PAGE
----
The Center for Disease Control (CDC) is urging doctors and researchers to investigate and to collect new data before the disease strikes again.
An article in Ars Technica reports that the next wave of this mysterious illness, which usually affects children, may occur in 2020. There have been many more cases of this specific type of paralysis documented in 2018 than in previous years. There is every indication that the number of cases has been increasing at each new stage. The disease has a name: acute flaccid myelitis (AFM), but little else is known about it.
Symptoms of AFM
The symptoms of AFM occur suddenly. They usually begin with weakness in the upper limbs and then paralyzes. Spinal lesions can be found during MRI scans. Doctors are not able to determine which children will survive. Some children recover their muscle strength over a period of time while others do not.
Information About AFM is Sparse
- It is thought to be related to a poliovirus
- It most often occurs in otherwise healthy children
- The cause is unknown
- The reason for its increase is unknown
- There is no established treatment
- There is no indication of how or whether patients will survive
- When respiratory failure occurs the patient may not survive
- The majority of cases occur between August and November
A Brief History of AFM
In 2014 doctors noticed an increase in the number of cases nationwide involving children who each had a similar type of polio-like paralysis. As they began documenting the new cases through the years, it was clear that the disease en masse was occurring every other year.
In 2018, in 42 states, 233 cases were reported by the CDC. Almost all patients were hospitalized. Sixty-one percent were admitted to the ICU. Twenty-seven percent required respiratory support. The patients on average were five years old.
Some Clues Worth Following
About the time of the AFM outbreak in 2014, doctors also noted a rise in cases of Enterovirus D68 (EV-D68). Typically, the symptoms of EV-D68 are confined to respiratory illnesses.
But the experts saw a relationship between EV-D68 and AFM. The chain runs like this:
- Paralytic illnesses are linked to enteroviruses
- A Poliovirus is a form of enterovirus
- Enterovirus type 71 (EV-A71)(hand-foot-and-mouth disease) is also connected to polio-like illnesses
Most notably, California researchers discovered EV-D68 infections in a few cases they examined in 2014. They discovered that some of the damage in patients’ spinal cords was characteristic of EV-A71 and poliovirius infections.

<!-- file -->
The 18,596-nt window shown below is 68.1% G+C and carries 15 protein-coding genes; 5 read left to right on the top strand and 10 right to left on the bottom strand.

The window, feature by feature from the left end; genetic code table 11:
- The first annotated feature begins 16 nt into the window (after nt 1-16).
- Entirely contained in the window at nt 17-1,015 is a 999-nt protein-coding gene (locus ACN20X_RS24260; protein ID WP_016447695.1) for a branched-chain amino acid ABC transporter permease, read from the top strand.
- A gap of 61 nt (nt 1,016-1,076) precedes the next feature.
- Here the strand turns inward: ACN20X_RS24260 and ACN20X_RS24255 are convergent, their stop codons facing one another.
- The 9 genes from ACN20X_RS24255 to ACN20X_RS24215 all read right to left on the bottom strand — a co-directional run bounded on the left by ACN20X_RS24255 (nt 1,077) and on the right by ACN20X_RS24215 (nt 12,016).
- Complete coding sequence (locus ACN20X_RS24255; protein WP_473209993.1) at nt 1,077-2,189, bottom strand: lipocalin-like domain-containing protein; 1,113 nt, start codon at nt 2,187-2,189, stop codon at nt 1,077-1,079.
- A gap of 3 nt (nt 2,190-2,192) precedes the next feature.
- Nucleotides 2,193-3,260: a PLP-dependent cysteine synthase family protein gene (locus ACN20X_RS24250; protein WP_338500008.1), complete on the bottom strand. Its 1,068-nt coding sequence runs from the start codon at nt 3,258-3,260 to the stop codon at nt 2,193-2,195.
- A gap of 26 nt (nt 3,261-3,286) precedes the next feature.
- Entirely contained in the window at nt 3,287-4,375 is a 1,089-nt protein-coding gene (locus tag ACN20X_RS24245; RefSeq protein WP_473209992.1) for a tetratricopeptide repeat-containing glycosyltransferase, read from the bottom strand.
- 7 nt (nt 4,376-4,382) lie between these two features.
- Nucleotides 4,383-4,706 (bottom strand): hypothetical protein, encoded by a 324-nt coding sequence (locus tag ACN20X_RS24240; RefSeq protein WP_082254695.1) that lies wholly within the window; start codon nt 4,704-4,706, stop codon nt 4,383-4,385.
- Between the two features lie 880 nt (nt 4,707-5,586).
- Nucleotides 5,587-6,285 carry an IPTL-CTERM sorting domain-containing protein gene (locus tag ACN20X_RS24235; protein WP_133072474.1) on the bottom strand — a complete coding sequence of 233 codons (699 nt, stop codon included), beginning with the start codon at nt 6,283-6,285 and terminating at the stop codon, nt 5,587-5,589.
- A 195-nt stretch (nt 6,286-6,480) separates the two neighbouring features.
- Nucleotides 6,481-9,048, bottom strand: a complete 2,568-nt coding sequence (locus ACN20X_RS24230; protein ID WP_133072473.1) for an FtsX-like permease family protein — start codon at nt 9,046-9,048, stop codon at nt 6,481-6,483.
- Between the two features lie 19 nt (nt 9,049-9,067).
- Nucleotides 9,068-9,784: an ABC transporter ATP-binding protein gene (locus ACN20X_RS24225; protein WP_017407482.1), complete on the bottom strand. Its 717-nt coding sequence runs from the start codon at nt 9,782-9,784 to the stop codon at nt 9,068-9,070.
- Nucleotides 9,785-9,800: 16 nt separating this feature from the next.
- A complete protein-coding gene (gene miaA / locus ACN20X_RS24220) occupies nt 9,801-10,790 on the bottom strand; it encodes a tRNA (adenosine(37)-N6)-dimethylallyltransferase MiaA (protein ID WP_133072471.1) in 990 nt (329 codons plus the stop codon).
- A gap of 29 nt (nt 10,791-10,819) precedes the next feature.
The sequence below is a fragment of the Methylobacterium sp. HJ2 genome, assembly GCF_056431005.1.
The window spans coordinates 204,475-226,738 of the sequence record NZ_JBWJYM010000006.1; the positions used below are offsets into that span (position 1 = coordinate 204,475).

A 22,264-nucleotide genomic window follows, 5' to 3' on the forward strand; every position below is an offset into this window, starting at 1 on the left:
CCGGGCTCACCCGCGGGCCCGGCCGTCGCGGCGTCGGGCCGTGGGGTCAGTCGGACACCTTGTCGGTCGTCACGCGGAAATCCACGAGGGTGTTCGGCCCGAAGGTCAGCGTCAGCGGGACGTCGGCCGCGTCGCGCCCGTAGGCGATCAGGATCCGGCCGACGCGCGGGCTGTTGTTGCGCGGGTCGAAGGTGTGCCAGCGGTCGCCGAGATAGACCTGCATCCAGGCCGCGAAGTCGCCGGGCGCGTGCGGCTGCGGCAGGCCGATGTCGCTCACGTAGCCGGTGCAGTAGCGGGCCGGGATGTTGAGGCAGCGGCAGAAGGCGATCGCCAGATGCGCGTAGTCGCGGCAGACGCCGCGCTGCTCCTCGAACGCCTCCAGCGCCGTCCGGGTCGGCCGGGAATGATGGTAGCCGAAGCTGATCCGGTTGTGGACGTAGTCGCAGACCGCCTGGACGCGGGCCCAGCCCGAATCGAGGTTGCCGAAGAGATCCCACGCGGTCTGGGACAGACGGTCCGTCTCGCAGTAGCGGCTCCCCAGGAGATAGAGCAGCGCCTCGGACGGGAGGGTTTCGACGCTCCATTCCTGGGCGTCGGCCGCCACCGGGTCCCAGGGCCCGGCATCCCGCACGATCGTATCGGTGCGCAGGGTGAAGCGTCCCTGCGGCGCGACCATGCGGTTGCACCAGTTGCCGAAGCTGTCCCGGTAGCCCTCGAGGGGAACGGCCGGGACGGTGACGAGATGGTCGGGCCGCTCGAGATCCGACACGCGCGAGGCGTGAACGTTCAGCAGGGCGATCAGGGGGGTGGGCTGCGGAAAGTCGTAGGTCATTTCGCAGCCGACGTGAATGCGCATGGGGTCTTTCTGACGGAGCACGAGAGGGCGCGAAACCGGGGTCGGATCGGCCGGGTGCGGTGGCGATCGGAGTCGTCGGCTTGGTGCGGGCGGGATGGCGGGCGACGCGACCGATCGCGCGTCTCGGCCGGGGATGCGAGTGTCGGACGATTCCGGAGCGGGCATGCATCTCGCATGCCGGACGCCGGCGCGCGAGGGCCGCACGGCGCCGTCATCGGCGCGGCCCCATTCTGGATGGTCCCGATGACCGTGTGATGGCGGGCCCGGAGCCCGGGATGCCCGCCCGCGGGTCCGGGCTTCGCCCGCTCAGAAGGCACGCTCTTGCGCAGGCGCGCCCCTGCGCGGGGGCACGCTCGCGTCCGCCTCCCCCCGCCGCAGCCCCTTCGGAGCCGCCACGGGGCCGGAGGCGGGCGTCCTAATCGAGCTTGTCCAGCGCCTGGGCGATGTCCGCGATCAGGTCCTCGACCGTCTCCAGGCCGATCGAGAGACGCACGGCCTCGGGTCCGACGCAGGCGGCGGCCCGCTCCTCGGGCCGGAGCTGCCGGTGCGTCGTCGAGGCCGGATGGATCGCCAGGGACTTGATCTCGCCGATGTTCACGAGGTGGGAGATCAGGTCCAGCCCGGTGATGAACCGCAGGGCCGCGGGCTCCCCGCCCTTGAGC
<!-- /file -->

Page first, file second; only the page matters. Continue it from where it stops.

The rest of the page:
Although the evidence seems clear, the statistics have thus far shown otherwise. In 2018 there were 233 cases of AFM confirmed but the health officials only collected respiratory samples from 123 patients. Then they discovered that out of that group only thirty were EV-D68 positive and only ten were EV-A71 positive. Fourteen tested positive for miscellaneous enterovirus infections.
Even more discouraging were the tests of cerebrospinal fluid from a total of 233 cases which produced only one positive result for EV-D68 and one positive result for EV-A71
CDC researchers theorized that the viruses were just not shedding into the spinal fluid. Another possibility was that the doctors were not collecting the samples in a timely manner. This is the reason the CDC urges doctors to contact the health departments immediately if they suspect a case of AFM. It will not only expedite reporting but it may save a child’s life.
The Researchers Have Other Questions
Dr. Tom Clark is deputy director of the Division of Viral Diseases at CDC. In an interview with Ars, Dr. Clark admitted that there are many questions that must be answered such as:
- Why are these cases showing up at this time?
- Why are they occurring every two years?
- Why are they showing up in basically healthy children?
- What is a preferable treatment for AFM?
- What are the risk factors that cause the disease to appear in just one sibling?
Other Diseases and an Out of Control Immune Response
The researchers are currently of the opinion that AFM is the result of a virus infection that causes damage to spinal cord tissue. There is a second theory that the damage results from an out-of-control immune response.
Guillain-Barré Syndrome (GBS): In similar fashion to AFM, GBS generally occurs as a result of viral infections. It can be noted that GBS cases increased during the Zika outbreaks. GBS differs from AFM in that it begins with weakness in the legs and back. It tends to cause paralysis more slowly over a period of weeks instead of days.
West Nile Virus: A 2006 study of thirty-two patients that was conducted in Colorado showed a possible connection between the West Nile virus, AFM, and GBS.
Hand-Foot-and-Mouth disease (HFMD): In 2003 researchers reported that eight AFM cases in Malaysia appeared during a rash of HFMD that was caused by EV-A71. The researchers were of the opinion that a second virus, the adenovirus, was involved.
But the question remains as to whether the EV-A71 epidemic that was associated with HFMD was a coincidence or was there a connection between the two viruses.
Dr. Clark concluded his interview with Ars Technica on a note of caution to parents. He advises that they be vigilant. Should a child develop sudden weakness in the legs or arms then have the child examined by their physician immediately.
Have you heard about these viruses in the news recently?
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Rose Duesterwald July 12, 2019